If you have ever hunted out West for elk, deer, bighorn sheep, or one of the various other high elevation quarries, then you understand the importance of being in the best physical shape. Obviously, in everyday life, most of us strive to eat healthy or exercise from time to time, but there is always an opportunity to get better, stronger and faster. There are so many advantages to getting in mountain shape and every pound you lose, mile you walk and hill you climb in the offseason matters — even a month before your hunt. It is always better to start your preparation as early as possible, but it’s not too late to start today because anything is better than nothing when it comes to preparation.
The main advantages when it comes to even last minute physical preparation have to do with your actual hunt quality. If you go from the couch to the mountain with no exercise in between, you can get altitude sickness easier, leg cramps due to lack of exercise shape, knee pain or countless other ailments that can all but ruin a few days of your limited hunt. When you are only hunting seven to 10 days per year, a few down days due to injury can drastically reduce your opportunity and harvest success rates. If you can prepare your body and mind prior to season, you will reduce your chance of injury and of just being worn down during your hunt. Another big advantage of even last minute preparation has to do with your pace up the mountain. The better physical shape you are, then the easier it is to hike. This will help you go faster without being huffing and puffing the entire time. You may be saying to yourself that you don't care about your pace; however, I am sure your opinion will change when you see a big bull and need to climb up in elevation in a short period of time. Gaining elevation quickly may be the difference between getting to an interception point in time for your quarry to pass or missing the opportunity. Overall it is advantageous to you to get in better shape before your mountain hunt.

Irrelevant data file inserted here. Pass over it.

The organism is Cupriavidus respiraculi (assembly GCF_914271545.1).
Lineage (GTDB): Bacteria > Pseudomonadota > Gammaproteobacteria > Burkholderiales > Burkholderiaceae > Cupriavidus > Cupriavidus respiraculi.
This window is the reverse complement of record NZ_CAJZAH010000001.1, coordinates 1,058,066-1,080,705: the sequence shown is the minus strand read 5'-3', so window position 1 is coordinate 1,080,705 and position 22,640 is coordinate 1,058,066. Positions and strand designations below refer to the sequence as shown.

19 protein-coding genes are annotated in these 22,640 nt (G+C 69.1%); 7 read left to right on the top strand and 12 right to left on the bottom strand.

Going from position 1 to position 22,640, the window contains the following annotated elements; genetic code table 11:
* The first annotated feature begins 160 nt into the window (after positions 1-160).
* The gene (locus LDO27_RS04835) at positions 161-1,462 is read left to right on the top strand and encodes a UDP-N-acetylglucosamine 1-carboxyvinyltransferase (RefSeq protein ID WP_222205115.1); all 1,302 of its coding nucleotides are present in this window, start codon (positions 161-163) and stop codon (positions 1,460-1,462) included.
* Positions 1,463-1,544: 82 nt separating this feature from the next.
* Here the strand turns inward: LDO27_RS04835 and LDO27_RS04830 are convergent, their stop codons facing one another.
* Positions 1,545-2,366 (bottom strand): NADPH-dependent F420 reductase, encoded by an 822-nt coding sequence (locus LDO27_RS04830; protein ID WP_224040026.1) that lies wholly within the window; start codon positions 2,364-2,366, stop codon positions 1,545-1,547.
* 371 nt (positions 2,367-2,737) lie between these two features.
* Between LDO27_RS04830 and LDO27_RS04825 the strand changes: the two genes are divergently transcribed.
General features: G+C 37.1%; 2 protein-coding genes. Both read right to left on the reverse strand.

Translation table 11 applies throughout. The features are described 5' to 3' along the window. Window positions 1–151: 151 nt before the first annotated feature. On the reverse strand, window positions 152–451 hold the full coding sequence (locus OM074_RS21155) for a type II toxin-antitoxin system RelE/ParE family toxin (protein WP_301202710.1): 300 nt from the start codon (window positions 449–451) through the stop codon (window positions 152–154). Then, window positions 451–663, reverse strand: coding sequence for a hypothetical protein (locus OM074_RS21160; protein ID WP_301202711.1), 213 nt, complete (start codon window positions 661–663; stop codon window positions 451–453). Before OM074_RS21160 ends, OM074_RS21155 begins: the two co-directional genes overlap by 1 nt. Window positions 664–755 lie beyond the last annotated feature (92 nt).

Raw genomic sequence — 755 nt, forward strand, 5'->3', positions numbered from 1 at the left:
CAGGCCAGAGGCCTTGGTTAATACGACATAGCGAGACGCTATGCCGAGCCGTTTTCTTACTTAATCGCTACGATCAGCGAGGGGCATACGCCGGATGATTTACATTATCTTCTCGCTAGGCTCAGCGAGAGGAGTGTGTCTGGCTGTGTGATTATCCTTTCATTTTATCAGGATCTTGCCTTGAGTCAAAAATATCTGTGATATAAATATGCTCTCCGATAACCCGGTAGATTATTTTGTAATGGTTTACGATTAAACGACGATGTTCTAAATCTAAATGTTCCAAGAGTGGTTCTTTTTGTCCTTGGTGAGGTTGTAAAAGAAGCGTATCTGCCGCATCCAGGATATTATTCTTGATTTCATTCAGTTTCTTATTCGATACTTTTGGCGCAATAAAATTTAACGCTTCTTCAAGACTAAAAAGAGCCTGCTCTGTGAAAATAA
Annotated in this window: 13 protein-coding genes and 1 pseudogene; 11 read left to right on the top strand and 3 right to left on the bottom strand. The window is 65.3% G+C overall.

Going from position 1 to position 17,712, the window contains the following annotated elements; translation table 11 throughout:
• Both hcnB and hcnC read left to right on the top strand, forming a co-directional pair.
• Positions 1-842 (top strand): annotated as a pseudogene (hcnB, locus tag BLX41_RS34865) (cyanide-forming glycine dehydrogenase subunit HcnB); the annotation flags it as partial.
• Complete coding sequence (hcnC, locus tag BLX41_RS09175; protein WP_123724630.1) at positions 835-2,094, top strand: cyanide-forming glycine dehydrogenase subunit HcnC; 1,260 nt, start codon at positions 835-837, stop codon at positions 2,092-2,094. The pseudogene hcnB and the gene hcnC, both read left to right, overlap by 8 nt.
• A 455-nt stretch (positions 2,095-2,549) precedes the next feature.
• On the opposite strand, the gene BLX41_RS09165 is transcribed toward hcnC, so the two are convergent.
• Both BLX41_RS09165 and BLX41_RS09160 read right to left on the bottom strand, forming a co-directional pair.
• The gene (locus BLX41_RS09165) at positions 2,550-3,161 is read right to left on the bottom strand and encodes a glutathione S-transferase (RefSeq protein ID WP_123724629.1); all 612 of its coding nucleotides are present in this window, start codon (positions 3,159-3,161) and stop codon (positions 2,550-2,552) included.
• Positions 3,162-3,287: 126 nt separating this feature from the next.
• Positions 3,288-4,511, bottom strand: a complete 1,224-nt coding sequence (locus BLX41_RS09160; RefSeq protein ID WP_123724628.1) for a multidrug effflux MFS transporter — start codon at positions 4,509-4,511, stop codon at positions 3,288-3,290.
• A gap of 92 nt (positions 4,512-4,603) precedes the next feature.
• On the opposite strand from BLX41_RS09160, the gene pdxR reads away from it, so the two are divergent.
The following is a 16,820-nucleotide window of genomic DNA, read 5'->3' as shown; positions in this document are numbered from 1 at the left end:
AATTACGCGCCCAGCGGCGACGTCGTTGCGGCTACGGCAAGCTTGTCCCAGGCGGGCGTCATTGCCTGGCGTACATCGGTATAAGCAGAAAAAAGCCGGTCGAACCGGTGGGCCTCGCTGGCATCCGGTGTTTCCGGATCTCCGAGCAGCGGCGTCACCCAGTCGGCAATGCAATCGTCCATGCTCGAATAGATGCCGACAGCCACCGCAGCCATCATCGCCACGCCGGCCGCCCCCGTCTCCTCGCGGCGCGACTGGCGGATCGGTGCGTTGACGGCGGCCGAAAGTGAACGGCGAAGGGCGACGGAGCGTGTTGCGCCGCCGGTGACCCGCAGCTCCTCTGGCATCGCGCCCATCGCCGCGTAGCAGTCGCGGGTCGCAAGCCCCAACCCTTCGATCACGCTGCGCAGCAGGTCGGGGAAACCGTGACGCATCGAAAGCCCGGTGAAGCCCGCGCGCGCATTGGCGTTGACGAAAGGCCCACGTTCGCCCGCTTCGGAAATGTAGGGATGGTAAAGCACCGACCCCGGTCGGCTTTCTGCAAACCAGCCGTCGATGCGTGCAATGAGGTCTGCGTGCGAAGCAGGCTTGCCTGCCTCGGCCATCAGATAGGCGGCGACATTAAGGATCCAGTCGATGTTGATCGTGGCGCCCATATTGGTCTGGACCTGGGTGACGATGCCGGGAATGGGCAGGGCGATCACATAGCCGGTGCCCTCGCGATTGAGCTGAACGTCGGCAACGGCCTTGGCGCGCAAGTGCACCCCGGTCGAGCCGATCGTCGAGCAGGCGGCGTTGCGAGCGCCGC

If hunters are buying the best and lightest gear to reduce their pack weight by ounces wouldn’t it make sense that that extra pound or 20 lbs you are carrying from your COVID quarantine are important to lose as well? It’s important to understand that any weight you can lose up until season will be beneficial to you overall. Losing weight will not only allow you to adjust to higher elevation oxygen levels better, but will also make you lighter on your feet and able to keep a faster pace on your hikes. It can save your joints, keep your from being starved from oxygen and allow you to push harder than a heavier version of yourself. Losing a few pounds before season requires mental effort, but will benefit you on the hunt and in life. That might mean eating a salad or fruit instead of a burger for lunch or cutting a few sodas or sweet teas out of your daily routine. Eating a healthier diet will also fuel your body better and allow you to push farther during preseason preparation and on the mountain. Eating healthy in combination with putting on some miles can help you get prepared even during the last month before your upcoming hunt.